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It’s complicated: Dawn spurs rewrite of Vesta’s story

This image shows infrared views of two craters at the giant asteroid Vesta that NASA's Dawn mission has found to sport the mineral olivine. Image Credit: NASA/JPL-Caltech/UCLA/ASI/INAF

Just when scientists thought they had a tidy theory for how the giant asteroid Vesta formed, a new paper from NASA’s Dawn mission suggests the history is more complicated. 

If Vesta’s formation had followed the script for the formation of rocky planets like our own, heat from the interior would have created distinct, separated layers of rock (generally, a core, mantle and crust). In that story, the mineral olivine should concentrate in the mantle.

However, as described in a paper in this week’s issue of the journal Nature, that’s not what Dawn’s visible and infrared mapping spectrometer (VIR) instrument found. The observations of the huge craters in Vesta’s southern hemisphere that exposed the lower crust and should have excavated the mantle did not find evidence of olivine there. Scientists instead found clear signatures of olivine in the surface material in the northern hemisphere.

“The lack of pure olivine in the deeply excavated basins in Vesta’s southern hemisphere and its unexpected discovery in the northern hemisphere indicate a more complex evolutionary history than inferred from models of Vesta before Dawn arrived,” said Maria Cristina De Sanctis, Dawn co-investigator and VIR leader at the National Institute for Astrophysics in Rome, Italy.

This colorized map from NASA's Dawn mission shows the types of rocks and minerals distributed around the surface of the giant asteroid Vesta. In this color scheme, red shows diogenite, a type of mineral thought to be formed through magmatic processes deep in the crust. Green shows howardite, a type of surface rock that is made of broken bits of different materials that are excavated, ejected and mixed by meteor impacts. These types of rocks are the most abundant observed on Vesta's surface. Blue shows eucrite, a type of rock formed in the crust of Vesta that isn't as deep down as diogenite. For example, Vesta's equatorial region is replete with eucrites. Yellow areas show regions with diogenite and howardite. The yellow and red areas have large quantities of the magnesium-and silicate-rich mineral diogenite, especially in the southern hemisphere. Cyan areas show regions with eucrite and howardite. Many howardite, eucrite and diogenite meteorites have been found on Earth, and earlier work from Dawn confirmed theories that they came from Vesta. Image Credit: NASA/JPL-Caltech/UCLA/ASI/INAF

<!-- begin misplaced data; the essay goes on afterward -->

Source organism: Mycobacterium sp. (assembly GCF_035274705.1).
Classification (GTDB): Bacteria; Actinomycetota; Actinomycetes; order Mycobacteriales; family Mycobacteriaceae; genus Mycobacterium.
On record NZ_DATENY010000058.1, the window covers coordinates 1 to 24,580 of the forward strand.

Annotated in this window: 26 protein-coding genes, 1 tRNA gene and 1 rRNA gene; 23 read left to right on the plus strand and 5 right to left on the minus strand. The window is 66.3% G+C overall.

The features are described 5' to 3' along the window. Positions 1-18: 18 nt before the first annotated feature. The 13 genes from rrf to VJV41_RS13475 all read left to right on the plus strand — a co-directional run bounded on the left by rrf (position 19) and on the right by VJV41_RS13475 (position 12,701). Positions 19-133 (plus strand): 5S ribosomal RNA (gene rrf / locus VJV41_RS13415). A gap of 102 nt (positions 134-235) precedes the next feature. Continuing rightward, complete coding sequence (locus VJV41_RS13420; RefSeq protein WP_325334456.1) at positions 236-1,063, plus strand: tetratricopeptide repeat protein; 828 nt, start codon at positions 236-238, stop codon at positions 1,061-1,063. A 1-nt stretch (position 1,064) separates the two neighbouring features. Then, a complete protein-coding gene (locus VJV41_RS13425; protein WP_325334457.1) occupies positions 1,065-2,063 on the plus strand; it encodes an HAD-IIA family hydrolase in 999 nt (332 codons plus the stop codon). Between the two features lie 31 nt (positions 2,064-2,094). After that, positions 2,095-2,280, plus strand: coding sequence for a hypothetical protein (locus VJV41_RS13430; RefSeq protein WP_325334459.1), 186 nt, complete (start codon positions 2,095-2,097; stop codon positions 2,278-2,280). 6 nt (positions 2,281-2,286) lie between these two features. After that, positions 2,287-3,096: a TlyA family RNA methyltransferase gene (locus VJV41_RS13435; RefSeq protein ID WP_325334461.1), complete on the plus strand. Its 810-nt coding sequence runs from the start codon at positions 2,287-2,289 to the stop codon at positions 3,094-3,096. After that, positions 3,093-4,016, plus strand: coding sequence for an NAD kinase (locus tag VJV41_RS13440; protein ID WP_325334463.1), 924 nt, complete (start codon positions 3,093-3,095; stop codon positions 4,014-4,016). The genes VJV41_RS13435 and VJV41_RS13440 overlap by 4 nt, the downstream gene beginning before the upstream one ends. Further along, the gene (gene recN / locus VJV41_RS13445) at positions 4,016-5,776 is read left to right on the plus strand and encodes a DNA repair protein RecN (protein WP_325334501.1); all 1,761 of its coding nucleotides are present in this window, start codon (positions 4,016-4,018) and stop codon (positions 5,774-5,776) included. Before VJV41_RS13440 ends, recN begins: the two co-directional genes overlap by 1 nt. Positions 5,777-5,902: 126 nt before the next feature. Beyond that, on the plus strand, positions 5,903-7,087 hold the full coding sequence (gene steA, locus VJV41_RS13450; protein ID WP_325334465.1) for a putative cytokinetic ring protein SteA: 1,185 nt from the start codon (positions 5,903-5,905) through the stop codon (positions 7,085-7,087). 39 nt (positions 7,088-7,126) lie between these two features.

This colorized map from NASA’s Dawn mission shows the types of rocks and minerals distributed around the surface of the giant asteroid Vesta. In this color scheme, red shows diogenite, a type of mineral thought to be formed through magmatic processes deep in the crust. Green shows howardite, a type of surface rock that is made of broken bits of different materials that are excavated, ejected and mixed by meteor impacts. These types of rocks are the most abundant observed on Vesta’s surface. Blue shows eucrite, a type of rock formed in the crust of Vesta that isn’t as deep down as diogenite. For example, Vesta’s equatorial region is replete with eucrites. Yellow areas show regions with diogenite and howardite. The yellow and red areas have large quantities of the magnesium-and silicate-rich mineral diogenite, especially in the southern hemisphere. Cyan areas show regions with eucrite and howardite. Many howardite, eucrite and diogenite meteorites have been found on Earth, and earlier work from Dawn confirmed theories that they came from Vesta. Image Credit: NASA/JPL-Caltech/UCLA/ASI/INAF

Perhaps Vesta only underwent partial melting, which would create pockets of olivine rather than a global layer. Perhaps the exposed mantle in Vesta’s southern hemisphere was later covered by a layer of other material, which prevented Dawn from seeing the olivine below it.

“These latest findings from Dawn stimulate us to test some different ideas about Vesta’s origin,” said Carol Raymond, Dawn’s deputy principal investigator at NASA’s Jet Propulsion Laboratory, Pasadena, Calif. “They also show us what additional information we can learn by going into orbit around places like Vesta to complement the bits that come to us as meteorites or observations from long distances.”

Dawn is currently cruising toward its second destination, the dwarf planet Ceres, which is the biggest member of the main asteroid belt between Mars and Jupiter. It will arrive at Ceres in early 2015.

The Dawn mission to Vesta and Ceres is managed by JPL for NASA’s Science Mission Directorate, Washington, D.C. It is a project of the Discovery Program managed by NASA’s Marshall Space Flight Center, Huntsville, Ala. UCLA is responsible for overall Dawn mission science. Orbital Sciences Corporation of Dulles, Va., designed and built the Dawn spacecraft. The visible and infrared mapping spectrometer was provided by the Italian Space Agency and is managed by Italy’s National Institute for Astrophysics, Rome, in collaboration with Selex Galileo, where it was built.

This story was written by NASA’s Jia-Rui Cook and was originally posted here: Vesta

 

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